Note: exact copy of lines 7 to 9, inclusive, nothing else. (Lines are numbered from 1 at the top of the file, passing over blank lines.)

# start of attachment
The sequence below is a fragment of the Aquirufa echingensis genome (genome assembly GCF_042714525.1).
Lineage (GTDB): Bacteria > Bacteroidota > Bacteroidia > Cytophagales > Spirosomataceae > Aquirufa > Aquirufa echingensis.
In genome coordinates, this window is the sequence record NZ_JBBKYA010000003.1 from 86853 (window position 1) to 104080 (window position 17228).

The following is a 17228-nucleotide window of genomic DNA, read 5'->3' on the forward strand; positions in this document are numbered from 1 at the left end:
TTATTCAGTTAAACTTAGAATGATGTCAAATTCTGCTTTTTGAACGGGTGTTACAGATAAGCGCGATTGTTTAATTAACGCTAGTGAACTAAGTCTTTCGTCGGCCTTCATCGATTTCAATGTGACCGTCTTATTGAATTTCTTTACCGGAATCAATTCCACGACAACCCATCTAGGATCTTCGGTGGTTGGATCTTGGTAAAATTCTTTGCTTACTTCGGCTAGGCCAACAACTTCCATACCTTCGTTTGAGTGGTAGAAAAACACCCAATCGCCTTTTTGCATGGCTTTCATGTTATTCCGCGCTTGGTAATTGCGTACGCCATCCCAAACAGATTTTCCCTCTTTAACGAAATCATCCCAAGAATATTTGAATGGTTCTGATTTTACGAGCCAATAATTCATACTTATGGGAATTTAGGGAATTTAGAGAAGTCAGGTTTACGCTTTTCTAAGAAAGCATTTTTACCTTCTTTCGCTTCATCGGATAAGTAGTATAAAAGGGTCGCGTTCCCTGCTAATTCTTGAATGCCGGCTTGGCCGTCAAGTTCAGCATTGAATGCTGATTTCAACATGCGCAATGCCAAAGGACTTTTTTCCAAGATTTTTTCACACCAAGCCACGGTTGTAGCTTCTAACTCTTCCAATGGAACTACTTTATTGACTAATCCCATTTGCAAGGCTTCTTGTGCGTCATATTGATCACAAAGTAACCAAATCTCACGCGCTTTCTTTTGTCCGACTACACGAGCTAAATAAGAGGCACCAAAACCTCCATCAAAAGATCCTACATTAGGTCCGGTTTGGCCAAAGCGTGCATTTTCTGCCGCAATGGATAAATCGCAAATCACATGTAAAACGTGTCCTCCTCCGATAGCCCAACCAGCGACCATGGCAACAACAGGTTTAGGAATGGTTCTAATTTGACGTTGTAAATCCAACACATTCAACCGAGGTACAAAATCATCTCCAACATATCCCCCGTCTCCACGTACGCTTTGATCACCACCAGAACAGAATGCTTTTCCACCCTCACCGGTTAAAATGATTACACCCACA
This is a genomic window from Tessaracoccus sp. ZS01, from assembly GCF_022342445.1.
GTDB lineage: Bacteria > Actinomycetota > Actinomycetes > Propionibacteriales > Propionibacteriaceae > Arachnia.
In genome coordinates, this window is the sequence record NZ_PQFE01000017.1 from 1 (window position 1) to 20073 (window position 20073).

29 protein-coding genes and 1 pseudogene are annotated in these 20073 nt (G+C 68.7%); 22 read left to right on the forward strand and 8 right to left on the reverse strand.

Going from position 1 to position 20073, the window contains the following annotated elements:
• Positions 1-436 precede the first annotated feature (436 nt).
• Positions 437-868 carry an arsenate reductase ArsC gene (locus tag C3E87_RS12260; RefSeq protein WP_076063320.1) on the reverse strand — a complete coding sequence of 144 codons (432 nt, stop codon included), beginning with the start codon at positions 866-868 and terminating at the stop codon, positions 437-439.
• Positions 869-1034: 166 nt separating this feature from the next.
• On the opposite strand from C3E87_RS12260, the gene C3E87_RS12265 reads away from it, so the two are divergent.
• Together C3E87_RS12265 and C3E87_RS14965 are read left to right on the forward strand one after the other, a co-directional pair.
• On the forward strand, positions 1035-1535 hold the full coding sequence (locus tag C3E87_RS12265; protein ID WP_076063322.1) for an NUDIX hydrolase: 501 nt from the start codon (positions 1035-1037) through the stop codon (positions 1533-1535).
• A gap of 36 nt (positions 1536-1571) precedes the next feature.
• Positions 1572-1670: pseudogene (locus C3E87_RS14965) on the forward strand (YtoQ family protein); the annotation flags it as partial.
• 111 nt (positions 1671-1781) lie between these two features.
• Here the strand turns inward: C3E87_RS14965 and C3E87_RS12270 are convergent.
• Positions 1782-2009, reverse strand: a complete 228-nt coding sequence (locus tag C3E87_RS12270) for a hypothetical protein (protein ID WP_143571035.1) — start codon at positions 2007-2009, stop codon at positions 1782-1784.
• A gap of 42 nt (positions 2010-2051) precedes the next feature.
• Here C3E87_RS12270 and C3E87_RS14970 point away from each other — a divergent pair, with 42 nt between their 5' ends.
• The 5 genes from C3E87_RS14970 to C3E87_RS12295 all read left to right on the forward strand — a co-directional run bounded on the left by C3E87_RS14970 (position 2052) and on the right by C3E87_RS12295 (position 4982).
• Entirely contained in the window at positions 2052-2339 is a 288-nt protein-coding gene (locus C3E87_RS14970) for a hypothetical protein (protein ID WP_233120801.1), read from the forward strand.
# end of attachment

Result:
GTDB lineage: Bacteria > Actinomycetota > Actinomycetes > Propionibacteriales > Propionibacteriaceae > Arachnia.
In genome coordinates, this window is the sequence record NZ_PQFE01000017.1 from 1 (window position 1) to 20073 (window position 20073).

29 protein-coding genes and 1 pseudogene are annotated in these 20073 nt (G+C 68.7%); 22 read left to right on the forward strand and 8 right to left on the reverse strand.